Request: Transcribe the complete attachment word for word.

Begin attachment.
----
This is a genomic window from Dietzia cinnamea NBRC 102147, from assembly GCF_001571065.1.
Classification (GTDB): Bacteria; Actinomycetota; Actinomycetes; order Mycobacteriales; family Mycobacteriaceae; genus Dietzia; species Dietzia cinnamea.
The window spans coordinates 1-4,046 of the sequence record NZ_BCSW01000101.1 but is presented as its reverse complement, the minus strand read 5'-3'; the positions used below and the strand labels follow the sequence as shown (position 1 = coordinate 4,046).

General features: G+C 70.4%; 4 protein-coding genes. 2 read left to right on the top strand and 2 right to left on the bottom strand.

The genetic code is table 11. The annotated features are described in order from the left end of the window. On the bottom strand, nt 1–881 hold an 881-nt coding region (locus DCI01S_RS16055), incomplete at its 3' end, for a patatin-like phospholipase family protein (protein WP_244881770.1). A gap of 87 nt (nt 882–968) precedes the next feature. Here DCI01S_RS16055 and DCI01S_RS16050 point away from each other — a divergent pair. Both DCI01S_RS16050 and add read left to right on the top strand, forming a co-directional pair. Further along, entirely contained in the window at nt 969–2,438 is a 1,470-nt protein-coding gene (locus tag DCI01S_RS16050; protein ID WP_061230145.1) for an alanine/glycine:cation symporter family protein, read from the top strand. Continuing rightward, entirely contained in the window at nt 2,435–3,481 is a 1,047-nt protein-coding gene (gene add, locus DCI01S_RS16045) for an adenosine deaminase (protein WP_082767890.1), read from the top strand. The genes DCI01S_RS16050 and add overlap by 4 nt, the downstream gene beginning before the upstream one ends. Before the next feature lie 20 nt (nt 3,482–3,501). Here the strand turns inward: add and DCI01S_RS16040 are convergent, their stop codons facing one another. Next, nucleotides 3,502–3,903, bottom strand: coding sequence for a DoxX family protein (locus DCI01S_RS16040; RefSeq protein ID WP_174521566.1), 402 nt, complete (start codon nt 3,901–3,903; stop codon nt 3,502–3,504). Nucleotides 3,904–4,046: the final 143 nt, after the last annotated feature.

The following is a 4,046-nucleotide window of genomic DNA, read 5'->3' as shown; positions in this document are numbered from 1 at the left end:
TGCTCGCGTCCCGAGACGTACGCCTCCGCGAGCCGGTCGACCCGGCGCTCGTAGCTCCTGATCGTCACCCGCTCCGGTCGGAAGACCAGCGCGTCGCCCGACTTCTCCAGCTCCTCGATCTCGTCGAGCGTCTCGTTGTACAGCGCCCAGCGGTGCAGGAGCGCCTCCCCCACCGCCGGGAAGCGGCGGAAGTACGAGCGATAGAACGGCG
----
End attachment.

This is a genomic window from Dietzia cinnamea NBRC 102147, from assembly GCF_001571065.1.
Classification (GTDB): Bacteria; Actinomycetota; Actinomycetes; order Mycobacteriales; family Mycobacteriaceae; genus Dietzia; species Dietzia cinnamea.
The window spans coordinates 1-4,046 of the sequence record NZ_BCSW01000101.1 but is presented as its reverse complement, the minus strand read 5'-3'; the positions used below and the strand labels follow the sequence as shown (position 1 = coordinate 4,046).

General features: G+C 70.4%; 4 protein-coding genes. 2 read left to right on the top strand and 2 right to left on the bottom strand.

The genetic code is table 11. The annotated features are described in order from the left end of the window. On the bottom strand, nt 1–881 hold an 881-nt coding region (locus DCI01S_RS16055), incomplete at its 3' end, for a patatin-like phospholipase family protein (protein WP_244881770.1). A gap of 87 nt (nt 882–968) precedes the next feature. Here DCI01S_RS16055 and DCI01S_RS16050 point away from each other — a divergent pair. Both DCI01S_RS16050 and add read left to right on the top strand, forming a co-directional pair. Further along, entirely contained in the window at nt 969–2,438 is a 1,470-nt protein-coding gene (locus tag DCI01S_RS16050; protein ID WP_061230145.1) for an alanine/glycine:cation symporter family protein, read from the top strand. Continuing rightward, entirely contained in the window at nt 2,435–3,481 is a 1,047-nt protein-coding gene (gene add, locus DCI01S_RS16045) for an adenosine deaminase (protein WP_082767890.1), read from the top strand. The genes DCI01S_RS16050 and add overlap by 4 nt, the downstream gene beginning before the upstream one ends. Before the next feature lie 20 nt (nt 3,482–3,501). Here the strand turns inward: add and DCI01S_RS16040 are convergent, their stop codons facing one another. Next, nucleotides 3,502–3,903, bottom strand: coding sequence for a DoxX family protein (locus DCI01S_RS16040; RefSeq protein ID WP_174521566.1), 402 nt, complete (start codon nt 3,901–3,903; stop codon nt 3,502–3,504). Nucleotides 3,904–4,046: the final 143 nt, after the last annotated feature.

The following is a 4,046-nucleotide window of genomic DNA, read 5'->3' as shown; positions in this document are numbered from 1 at the left end:
TGCTCGCGTCCCGAGACGTACGCCTCCGCGAGCCGGTCGACCCGGCGCTCGTAGCTCCTGATCGTCACCCGCTCCGGTCGGAAGACCAGCGCGTCGCCCGACTTCTCCAGCTCCTCGATCTCGTCGAGCGTCTCGTTGTACAGCGCCCAGCGGTGCAGGAGCGCCTCCCCCACCGCCGGGAAGCGGCGGAAGTACGAGCGATAGAACGGCG